As many have said, Jean Dujardin is a weak winner. Out of the nominees, Brad Pitt is the easy pick, but Clooney and Oldman were certainly giving great performances. I would, also, argue that Owen Wilson (for Midnight In Paris), Ryan Gosling (for Drive) and Michael Fassbender (for Shame) were significantly better than Dujardin.

    DiCaprio’s win for The Revenant is very clearly a career-win and it’s very far from his best work. For me, I’d say that Fassbender probably should have won or Steve Carell for his unnominated work in The Big Short.

    Gary Oldman’s win for Darkest Hour is a blatant career-win and his other two Oscar-nominated performances are far more deserving. Kaluuya or Day-Lewis deserved to win, as did the unnominated Robert Pattinson for Good Time.

    Rami Malek, as pretty much every other sane person has said, didn’t deserve to win. Pretty obvious that either Ethan Hawke or Bradley Cooper deserved to win, which makes it all the more bizarre that Christian Bale was the presumed second place, even if he is pretty good in Vice.

     

    A very annoying young man, who loves cinema. 🙂

    Twitter: https://twitter.com/pierce_sir
    Letterboxd: https://letterboxd.com/11higuys/

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    Sir Pierce
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    #1204236262

    I think being a forgettable winner is much worse than being a bad one. Atleast bad winners like Rami Malek, Sean Penn (Mystic River, etc for example are being remembered for being bad, campy, or because they beat a better performances. Henry Fonda, Jean Dujardin, Eddie Redmayne, and Jeff Bridges is a perfect example of a forgettable winners.

    I can’t be the only person that thinks Penn in Mystic River is one of the best Oscar-winning performances of the 21st Century.

    A very annoying young man, who loves cinema. 🙂

    Twitter: https://twitter.com/pierce_sir
    Letterboxd: https://letterboxd.com/11higuys/

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    Oscirus Jones
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    #1204236313

    People really gonna die on that hill where they say that Leo shouldve won the oscar for playing a richer version of himself with ocd?  If y’all wouldve said Depp or cheadle was more deserving, I could maybe see where you were coming from, but dicaprio? lol.

    Other than the obvious benini for life and penn for milk, I’d probably go John Wayne.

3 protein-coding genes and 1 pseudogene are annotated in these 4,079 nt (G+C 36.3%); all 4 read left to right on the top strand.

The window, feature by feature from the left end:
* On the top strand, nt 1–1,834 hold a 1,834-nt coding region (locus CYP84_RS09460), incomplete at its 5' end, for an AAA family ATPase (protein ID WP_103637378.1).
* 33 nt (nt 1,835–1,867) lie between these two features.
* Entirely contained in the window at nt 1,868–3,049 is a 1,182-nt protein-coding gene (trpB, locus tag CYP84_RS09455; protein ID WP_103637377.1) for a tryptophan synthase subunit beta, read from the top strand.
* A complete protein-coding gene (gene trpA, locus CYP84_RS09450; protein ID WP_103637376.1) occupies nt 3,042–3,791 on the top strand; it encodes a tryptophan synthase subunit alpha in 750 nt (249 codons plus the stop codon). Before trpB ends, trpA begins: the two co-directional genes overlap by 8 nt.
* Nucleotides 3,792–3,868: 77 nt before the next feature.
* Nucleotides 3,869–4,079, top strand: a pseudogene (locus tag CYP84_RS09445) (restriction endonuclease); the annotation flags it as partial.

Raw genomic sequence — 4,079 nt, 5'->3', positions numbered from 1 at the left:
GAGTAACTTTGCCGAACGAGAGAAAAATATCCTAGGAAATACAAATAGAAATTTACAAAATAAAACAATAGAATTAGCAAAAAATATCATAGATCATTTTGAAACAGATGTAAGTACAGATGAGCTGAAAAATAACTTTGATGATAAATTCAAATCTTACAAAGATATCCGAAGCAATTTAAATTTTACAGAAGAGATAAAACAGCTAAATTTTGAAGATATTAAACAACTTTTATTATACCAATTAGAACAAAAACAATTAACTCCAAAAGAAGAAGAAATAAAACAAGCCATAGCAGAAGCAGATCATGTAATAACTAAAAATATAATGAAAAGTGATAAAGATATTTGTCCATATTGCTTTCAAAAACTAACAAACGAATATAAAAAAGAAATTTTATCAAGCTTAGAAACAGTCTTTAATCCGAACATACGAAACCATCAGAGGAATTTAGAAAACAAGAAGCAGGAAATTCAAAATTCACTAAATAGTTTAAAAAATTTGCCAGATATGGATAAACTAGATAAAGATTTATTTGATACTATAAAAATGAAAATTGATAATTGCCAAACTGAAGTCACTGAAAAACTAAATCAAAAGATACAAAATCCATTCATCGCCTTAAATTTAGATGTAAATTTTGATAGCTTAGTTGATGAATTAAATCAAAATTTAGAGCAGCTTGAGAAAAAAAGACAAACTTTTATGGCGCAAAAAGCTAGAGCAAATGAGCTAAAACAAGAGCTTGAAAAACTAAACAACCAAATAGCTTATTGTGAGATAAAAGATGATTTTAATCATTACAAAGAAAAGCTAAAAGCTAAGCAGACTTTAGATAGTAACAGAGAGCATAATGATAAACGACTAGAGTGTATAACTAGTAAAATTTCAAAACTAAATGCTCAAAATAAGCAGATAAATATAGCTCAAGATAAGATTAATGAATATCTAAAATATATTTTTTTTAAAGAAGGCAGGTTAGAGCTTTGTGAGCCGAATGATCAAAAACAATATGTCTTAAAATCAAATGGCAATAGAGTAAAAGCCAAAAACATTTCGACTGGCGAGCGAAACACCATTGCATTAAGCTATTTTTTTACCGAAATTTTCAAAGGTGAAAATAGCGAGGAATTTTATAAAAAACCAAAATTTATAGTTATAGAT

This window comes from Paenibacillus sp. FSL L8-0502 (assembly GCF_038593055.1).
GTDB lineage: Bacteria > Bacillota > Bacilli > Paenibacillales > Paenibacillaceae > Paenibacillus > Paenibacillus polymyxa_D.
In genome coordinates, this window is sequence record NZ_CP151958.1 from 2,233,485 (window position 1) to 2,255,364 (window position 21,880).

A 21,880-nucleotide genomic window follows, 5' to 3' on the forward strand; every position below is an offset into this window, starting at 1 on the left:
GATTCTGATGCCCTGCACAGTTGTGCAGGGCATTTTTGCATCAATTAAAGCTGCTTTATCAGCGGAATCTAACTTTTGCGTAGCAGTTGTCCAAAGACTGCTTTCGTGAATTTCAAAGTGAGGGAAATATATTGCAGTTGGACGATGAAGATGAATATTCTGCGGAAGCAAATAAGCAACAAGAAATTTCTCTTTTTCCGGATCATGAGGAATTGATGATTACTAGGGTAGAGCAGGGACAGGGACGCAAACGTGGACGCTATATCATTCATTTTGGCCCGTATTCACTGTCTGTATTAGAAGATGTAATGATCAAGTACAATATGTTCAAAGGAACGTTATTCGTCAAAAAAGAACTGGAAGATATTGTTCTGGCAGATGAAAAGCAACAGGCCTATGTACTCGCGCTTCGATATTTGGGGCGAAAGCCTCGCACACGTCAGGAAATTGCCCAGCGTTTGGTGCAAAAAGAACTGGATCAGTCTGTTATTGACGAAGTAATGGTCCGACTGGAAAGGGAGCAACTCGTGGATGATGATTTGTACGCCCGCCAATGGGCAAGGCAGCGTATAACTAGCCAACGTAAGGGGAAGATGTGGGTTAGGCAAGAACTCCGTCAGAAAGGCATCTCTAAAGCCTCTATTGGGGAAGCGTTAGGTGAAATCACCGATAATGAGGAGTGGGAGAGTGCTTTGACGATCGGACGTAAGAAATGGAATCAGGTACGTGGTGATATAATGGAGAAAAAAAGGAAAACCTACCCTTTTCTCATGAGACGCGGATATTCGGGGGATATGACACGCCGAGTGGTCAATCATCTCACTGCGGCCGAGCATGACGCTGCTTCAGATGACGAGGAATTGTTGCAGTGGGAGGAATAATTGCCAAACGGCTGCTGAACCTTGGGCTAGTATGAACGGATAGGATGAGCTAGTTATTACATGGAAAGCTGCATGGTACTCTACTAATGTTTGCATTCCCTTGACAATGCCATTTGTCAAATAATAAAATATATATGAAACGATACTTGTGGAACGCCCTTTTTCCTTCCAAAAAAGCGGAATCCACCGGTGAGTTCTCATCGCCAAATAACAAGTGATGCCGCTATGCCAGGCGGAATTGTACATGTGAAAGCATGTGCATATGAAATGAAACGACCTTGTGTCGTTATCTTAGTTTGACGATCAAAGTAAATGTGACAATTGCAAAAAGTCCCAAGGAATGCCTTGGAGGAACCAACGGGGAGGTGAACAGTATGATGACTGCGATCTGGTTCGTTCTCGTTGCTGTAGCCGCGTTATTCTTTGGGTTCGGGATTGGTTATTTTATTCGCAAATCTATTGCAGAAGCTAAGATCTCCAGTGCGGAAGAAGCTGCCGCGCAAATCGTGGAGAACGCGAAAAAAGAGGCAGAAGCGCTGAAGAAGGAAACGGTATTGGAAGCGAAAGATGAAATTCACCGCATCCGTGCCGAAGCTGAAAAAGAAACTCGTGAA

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    String Cheese Theory
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    #1204236371

    Tom Hanks really shouldn’t have won for Philadelphia. It’s a pretty mediocore and surface-level film that doesn’t explore the issue half as well as subsequent movies have. Hanks, himself, is playing a different character to usual, but I don’t find any of his acting all that spectacular.

    This shows how the passage of time, totally changing the context, alters the critical & social reception of the arts (not to mention broader social norms and behaviours).

    When Philadelphia came out in 93-94, we hadn’t seen anything like it. It was really gut wrenching, massively controversial and tackled a topic and a relationship never seen on screen before for a mass audience. I was 14 years old and more aware of HIV/AIDS than the average kid my age, but my parents wouldn’t let me see it until much later, even though I was mature, and we’d watched Big and Splash on repeat in my house growing up. There was something about this role which was being rewarded and Hanks was also being rewarded for – yes – the bravery in playing a gay man in a mainstream movie. To say it was pivotal in changing people’s perceptions of gay male relationships, and the impact of AIDS, is an understatement. It helped make it personal, with a character we had grown to connect with through the course of the film. Forgive me if I’m preaching, but coming so soon after Freddie Mercury’s death, which I think shocked a lot of people, plus the growing awareness of the crisis in sub-Saharan Africa, people were ready at that moment to begin waking up and throwing off their homophobia.

    Say what you will now, with the benefit of “subsequent movies”. We didn’t know subsequent movies at the time.

    A similar comment was made recently on here about Kramer vs Kramer. While it is legitimate to criticise how movies don’t hold up over time (e.g. American Beauty), sometimes hindsight is harmful when looking back on groundbreaking material.

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    iWantTheGold
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    #1204237089

    This shows how the passage of time, totally changing the context, alters the critical & social reception of the arts (not to mention broader social norms and behaviours).

    When Philadelphia came out in 93-94, we hadn’t seen anything like it. It was really gut wrenching, massively controversial and tackled a topic and a relationship never seen on screen before for a mass audience. I was 14 years old and more aware of HIV/AIDS than the average kid my age, but my parents wouldn’t let me see it until much later, even though I was mature, and we’d watched Big and Splash on repeat in my house growing up. There was something about this role which was being rewarded and Hanks was also being rewarded for – yes – the bravery in playing a gay man in a mainstream movie. To say it was pivotal in changing people’s perceptions of gay male relationships, and the impact of AIDS, is an understatement. It helped make it personal, with a character we had grown to connect with through the course of the film. Forgive me if I’m preaching, but coming so soon after Freddie Mercury’s death, which I think shocked a lot of people, plus the growing awareness of the crisis in sub-Saharan Africa, people were ready at that moment to begin waking up and throwing off their homophobia.